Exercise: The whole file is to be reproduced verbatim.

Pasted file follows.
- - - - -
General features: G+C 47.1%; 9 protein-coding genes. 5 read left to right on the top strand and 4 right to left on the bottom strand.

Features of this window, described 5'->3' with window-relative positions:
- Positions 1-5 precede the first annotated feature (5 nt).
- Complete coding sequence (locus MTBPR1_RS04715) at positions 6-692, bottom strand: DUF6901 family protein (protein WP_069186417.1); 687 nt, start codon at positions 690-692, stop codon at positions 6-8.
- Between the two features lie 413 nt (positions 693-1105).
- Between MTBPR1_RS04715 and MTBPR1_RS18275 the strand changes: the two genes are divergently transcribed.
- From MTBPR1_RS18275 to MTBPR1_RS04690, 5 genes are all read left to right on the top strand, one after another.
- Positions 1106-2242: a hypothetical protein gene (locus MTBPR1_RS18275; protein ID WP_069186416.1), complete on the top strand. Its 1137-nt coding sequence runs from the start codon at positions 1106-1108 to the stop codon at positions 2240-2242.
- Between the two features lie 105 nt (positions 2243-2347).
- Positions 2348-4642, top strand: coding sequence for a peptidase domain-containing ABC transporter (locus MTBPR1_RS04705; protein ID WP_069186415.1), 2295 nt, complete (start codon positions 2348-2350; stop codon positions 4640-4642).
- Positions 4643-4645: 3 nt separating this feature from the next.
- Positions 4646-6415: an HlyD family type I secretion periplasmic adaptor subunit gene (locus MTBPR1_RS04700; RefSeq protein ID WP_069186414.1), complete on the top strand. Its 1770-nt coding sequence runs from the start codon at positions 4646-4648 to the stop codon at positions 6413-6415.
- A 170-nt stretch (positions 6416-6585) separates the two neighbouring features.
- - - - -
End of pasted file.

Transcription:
General features: G+C 47.1%; 9 protein-coding genes. 5 read left to right on the top strand and 4 right to left on the bottom strand.

Features of this window, described 5'->3' with window-relative positions:
- Positions 1-5 precede the first annotated feature (5 nt).
- Complete coding sequence (locus MTBPR1_RS04715) at positions 6-692, bottom strand: DUF6901 family protein (protein WP_069186417.1); 687 nt, start codon at positions 690-692, stop codon at positions 6-8.
- Between the two features lie 413 nt (positions 693-1105).
- Between MTBPR1_RS04715 and MTBPR1_RS18275 the strand changes: the two genes are divergently transcribed.
- From MTBPR1_RS18275 to MTBPR1_RS04690, 5 genes are all read left to right on the top strand, one after another.
- Positions 1106-2242: a hypothetical protein gene (locus MTBPR1_RS18275; protein ID WP_069186416.1), complete on the top strand. Its 1137-nt coding sequence runs from the start codon at positions 1106-1108 to the stop codon at positions 2240-2242.
- Between the two features lie 105 nt (positions 2243-2347).
- Positions 2348-4642, top strand: coding sequence for a peptidase domain-containing ABC transporter (locus MTBPR1_RS04705; protein ID WP_069186415.1), 2295 nt, complete (start codon positions 2348-2350; stop codon positions 4640-4642).
- Positions 4643-4645: 3 nt separating this feature from the next.
- Positions 4646-6415: an HlyD family type I secretion periplasmic adaptor subunit gene (locus MTBPR1_RS04700; RefSeq protein ID WP_069186414.1), complete on the top strand. Its 1770-nt coding sequence runs from the start codon at positions 4646-4648 to the stop codon at positions 6413-6415.
- A 170-nt stretch (positions 6416-6585) separates the two neighbouring features.